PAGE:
Models of Organic Compounds
General, Organic and Biological Chemistry Kit
Materials Included In Kit
Organic model sets with at least six carbon atoms, 6*
*See Catalog No. AP5453 for additional model sets.
- In general, guided-inquiry activities are most successful if students understand that the activity replaces lecture. Students are more likely to take responsibility for learning when they are actively engaged in the process of “constructing knowledge.” Guided-inquiry activities simulate the scientific method—students look at data, search for patterns or relationships and try to identify guiding principles that will explain the data.
- The instructor’s role in guided-inquiry activities is very important. The instructor facilitates independent student learning by keeping them on track and reviewing progress at key junctures. In this activity, for example, the instructor may want to call a time-out after Question 4, the definition of isomers. Ask several groups to give their definitions, then ask students to explain or defend their definition, or to modify their definition based on new information.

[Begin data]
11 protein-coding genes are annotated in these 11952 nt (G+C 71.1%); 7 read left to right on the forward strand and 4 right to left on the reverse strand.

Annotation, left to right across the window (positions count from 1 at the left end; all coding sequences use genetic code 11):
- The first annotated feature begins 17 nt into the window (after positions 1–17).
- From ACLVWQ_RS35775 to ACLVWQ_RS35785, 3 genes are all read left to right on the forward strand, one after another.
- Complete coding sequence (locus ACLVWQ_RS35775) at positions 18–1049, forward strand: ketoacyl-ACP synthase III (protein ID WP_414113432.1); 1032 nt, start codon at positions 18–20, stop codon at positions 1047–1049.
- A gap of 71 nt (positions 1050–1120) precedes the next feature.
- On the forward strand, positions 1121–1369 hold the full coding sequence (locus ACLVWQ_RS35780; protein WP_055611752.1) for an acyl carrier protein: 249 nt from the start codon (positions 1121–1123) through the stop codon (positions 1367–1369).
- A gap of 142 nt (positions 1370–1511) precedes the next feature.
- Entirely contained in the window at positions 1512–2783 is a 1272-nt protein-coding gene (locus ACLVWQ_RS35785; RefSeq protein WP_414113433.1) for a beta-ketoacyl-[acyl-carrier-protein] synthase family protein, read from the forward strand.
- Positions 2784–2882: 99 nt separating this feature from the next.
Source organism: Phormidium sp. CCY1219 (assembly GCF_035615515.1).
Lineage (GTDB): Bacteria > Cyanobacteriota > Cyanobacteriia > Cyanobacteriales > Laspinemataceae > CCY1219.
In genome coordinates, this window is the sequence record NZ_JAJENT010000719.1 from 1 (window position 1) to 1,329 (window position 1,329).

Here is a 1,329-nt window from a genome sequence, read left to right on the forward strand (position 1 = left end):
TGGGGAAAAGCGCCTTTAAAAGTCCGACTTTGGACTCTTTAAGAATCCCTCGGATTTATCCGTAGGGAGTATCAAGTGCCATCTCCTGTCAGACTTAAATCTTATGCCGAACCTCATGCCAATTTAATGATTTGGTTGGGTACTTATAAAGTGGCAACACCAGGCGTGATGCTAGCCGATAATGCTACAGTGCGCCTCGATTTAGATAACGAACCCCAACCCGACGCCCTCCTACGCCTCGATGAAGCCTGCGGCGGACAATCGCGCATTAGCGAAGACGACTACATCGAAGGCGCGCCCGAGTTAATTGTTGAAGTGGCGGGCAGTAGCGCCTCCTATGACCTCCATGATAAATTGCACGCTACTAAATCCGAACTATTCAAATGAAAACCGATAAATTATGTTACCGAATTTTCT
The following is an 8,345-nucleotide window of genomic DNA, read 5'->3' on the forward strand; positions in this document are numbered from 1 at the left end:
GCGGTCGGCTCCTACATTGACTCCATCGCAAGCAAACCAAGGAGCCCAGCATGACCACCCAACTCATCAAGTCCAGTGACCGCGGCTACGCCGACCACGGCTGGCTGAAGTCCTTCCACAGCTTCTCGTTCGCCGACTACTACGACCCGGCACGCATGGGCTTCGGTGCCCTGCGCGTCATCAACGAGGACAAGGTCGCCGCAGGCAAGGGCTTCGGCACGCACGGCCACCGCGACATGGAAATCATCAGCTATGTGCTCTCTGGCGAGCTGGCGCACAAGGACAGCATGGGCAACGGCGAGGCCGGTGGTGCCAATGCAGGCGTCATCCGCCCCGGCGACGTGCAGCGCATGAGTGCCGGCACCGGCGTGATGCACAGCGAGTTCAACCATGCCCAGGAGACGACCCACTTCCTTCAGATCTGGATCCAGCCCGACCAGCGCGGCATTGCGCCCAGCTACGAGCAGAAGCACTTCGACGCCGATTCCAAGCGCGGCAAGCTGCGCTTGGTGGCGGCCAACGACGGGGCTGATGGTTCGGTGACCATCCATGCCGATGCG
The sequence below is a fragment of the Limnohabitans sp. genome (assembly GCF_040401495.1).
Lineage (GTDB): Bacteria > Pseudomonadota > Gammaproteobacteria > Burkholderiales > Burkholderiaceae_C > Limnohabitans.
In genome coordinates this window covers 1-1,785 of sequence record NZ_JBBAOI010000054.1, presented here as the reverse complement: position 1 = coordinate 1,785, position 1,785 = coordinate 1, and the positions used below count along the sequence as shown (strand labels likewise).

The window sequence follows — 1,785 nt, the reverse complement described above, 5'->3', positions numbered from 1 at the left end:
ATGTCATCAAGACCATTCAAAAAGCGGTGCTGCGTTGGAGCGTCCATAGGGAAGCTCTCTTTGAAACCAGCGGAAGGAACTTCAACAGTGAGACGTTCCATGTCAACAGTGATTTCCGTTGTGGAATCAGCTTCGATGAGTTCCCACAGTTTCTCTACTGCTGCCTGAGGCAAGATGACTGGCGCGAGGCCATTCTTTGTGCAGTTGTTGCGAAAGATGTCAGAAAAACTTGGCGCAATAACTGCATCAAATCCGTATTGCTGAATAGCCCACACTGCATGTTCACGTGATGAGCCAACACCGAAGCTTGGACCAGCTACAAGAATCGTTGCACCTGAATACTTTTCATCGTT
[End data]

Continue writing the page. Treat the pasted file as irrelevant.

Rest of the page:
- The following topics and concepts should be reviewed prior to scheduling this activity: Lewis structures, VSEPR theory, multiple (double and triple) bonds, including the difference between sigma and pi bonds and hybrid orbitals.
- Protocols for teaching Lewis structures that work well in general chemistry (e.g., count up all the valence electrons, add single bonds, followed by lone pairs) are not as useful when teaching organic chemistry. An alternative strategy is to teach students the typical number of bonds that an atom will form when it has zero formal charge. Carbon forms four bonds, nitrogen three bonds, oxygen two bonds, fluorine one bond.
- Students need good spatial reasoning skills to visualize molecules in three dimensions. All students will benefit from the opportunity to hold models in their hands, rotate them, turn them upside down, etc.